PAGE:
Emerging Pattern

After meeting with Brendan’s principal I can honestly say that we hoped the situation with Brendan and his tormentor were under control.  No parent likes to see their child picked on, and it upset us more than a little that Brendan was being hounded by the same boy over and over again.  All was well for a week or so, Brendan reported no issues from school and things seemed to be settling back into their regular routine.

That all changed on Friday when I received a call from Brendan’s teacher.  Evidently there had been another incident in school that they wanted to make us aware of.  As incidents go this one was minor, but through working with Brendan this year his teacher has begun to understand him as we do.  He didn’t seem upset to her, but she thought he might be once he got home.  She explained that the class had been lining up after gym class.  Brendan and the other boy ended up next to each other in line, and with the entire class jostling around and jockeying for space Brendan lost his balance and fell into the other boy.  Well most kids would be at least slightly annoyed by this, but this particular little boy decided to take it one step further and shoved Brendan.  Luckily there were teachers present and they broke up the situation before it could escalate further but it was enough to prompt a call home.

I was furious.  I understand the school is taking steps to prevent situations like this from happening, but in the meantime I’ve got to sit back and watch as Brendan is picked on.  My instinct was to march into the school and demand some justice, revenge, or at least some heads be knocked together.  Knowing I wouldn’t get very far with that I instead waited for Brendan to come home from school and get his take on the situation, and then wait for Matt to come home and calmly discuss our options.  (I know… less fun, but more practical)

I wasn’t sure what to expect when Brendan got to the car.  Sometimes he shows signs of extreme agitation right away, and other times it’s hidden a bit deeper below the surface and will sneak up on you if you aren’t looking for warning signs and triggers.  He got into the car and, on the surface, seemed happy as a clam.  I asked both boys how their days went and got a chorus of “fine” out of the backseat.  I even went as far as to directly question Brendan about what had gone on at school that day.  He walked me through most of his day, hitting the highlights but made no mention of the incident in gym class.  In fact gym was the one part of his day that he skipped over.  He talked about spelling, match, science, social studies, lunch, recess, and everything in between…but not gym.  I let the situation go for the moment and decided to wait for Matt to get home before moving forward.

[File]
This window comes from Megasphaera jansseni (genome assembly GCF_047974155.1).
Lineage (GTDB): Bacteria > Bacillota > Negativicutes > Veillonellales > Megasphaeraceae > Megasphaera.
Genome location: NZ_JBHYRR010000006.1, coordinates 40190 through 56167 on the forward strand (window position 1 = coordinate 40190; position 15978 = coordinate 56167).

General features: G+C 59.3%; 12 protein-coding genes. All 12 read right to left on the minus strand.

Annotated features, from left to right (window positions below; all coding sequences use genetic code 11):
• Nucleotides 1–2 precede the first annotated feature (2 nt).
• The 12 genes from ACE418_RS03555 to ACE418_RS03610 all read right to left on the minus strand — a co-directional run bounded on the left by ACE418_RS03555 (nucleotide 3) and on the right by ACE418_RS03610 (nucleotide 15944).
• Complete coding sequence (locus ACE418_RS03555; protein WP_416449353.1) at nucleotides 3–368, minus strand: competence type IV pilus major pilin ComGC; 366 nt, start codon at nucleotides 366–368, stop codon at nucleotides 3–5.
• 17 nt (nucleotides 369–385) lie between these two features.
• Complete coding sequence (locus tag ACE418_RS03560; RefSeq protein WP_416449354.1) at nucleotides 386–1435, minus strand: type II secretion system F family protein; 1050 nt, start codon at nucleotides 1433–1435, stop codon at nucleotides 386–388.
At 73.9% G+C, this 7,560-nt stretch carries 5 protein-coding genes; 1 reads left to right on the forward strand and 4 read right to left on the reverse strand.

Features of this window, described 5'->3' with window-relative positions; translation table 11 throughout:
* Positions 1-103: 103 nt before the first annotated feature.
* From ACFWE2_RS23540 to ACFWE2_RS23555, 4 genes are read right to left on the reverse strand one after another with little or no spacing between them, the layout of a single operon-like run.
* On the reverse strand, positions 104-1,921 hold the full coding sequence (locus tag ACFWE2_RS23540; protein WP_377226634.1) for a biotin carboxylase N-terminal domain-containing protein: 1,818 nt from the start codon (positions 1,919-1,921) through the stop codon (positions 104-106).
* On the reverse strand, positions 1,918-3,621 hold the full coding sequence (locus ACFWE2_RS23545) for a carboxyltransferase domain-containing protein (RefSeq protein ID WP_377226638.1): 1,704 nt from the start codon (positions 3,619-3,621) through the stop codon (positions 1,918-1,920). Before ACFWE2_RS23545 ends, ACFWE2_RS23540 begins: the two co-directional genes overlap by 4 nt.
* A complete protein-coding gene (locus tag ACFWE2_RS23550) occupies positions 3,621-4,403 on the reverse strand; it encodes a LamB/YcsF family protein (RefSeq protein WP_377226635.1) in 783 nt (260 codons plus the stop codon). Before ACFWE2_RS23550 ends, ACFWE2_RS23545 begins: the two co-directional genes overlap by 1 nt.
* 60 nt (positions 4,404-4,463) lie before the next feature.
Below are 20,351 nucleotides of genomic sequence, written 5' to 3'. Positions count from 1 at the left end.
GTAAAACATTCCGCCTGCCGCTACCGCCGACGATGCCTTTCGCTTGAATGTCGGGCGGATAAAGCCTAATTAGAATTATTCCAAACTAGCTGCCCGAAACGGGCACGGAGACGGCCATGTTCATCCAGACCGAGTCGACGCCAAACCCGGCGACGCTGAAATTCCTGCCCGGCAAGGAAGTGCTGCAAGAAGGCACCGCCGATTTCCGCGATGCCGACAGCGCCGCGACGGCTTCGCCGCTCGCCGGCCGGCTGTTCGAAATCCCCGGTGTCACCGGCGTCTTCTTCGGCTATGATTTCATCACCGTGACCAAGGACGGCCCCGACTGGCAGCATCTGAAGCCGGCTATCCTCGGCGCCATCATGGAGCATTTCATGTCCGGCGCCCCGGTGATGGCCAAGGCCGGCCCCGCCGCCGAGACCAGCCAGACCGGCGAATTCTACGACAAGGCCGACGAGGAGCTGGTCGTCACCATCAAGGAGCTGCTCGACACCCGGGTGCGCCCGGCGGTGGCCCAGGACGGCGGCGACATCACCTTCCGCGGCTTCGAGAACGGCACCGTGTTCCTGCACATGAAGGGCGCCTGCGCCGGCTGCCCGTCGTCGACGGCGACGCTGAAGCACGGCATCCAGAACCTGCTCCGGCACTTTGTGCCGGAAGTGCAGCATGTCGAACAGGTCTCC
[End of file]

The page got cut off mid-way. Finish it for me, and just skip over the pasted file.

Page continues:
When Matt arrived home I brought him up to speed and he decided to have a go at it.  When Brendan wandered through the kitchen a few minutes after Matt came home he too asked Brendan about school, trying a few different questioning lines to see if he could get Brendan to open up.  No luck.  At this point we could have confronted Brendan directly about the situation, but at that time Brendan hadn’t shown any outward signs of being upset and neither of us wanted to bring up the subject if Brendan had truly put the situation behind him.

He hadn’t.  By the time bedtime rolled around it was apparent, to us at least, that Brendan was in one of “those” moods.  Everything anyone did seemed to set him off.  He snapped and grumped at anyone who interacted with him.  And although we usually let the boys stay up a little past their regular bedtime on Friday nights we made sure to put the boys to bed on time that night to ensure that Brendan got a good night’s sleep because being tired and in a mood like this is a recipe for disaster.

And the last thing we needed was for him to have a rotten day on Saturday.  We had plans to have some of Matt’s friends out to the house to play games that afternoon.  The last time the guys had been out to the house was at the Fourth of July and Brendan had thrown such an epic fit in front of them that afternoon that I asked Matt to take their games elsewhere for a while because I couldn’t handle dealing with Brendan like that in front of them.  I didn’t intend for them to not come back for 7 months, but things got busy for everyone and so this was the first chance they’d had to come out here again.

I got up early Saturday morning to finish up some last minute cleaning and prepare the house for guests that day.  I was soon joined by Kaylee, and then Cameron.  I did what I could to keep the two quiet so Brendan and Matt could get some extra sleep.  I had a vested interest in making sure Brendan was well rested, and figured Matt could do with some extra rest himself since he’d been battling a cold earlier in the week and was still fighting the cough that remained.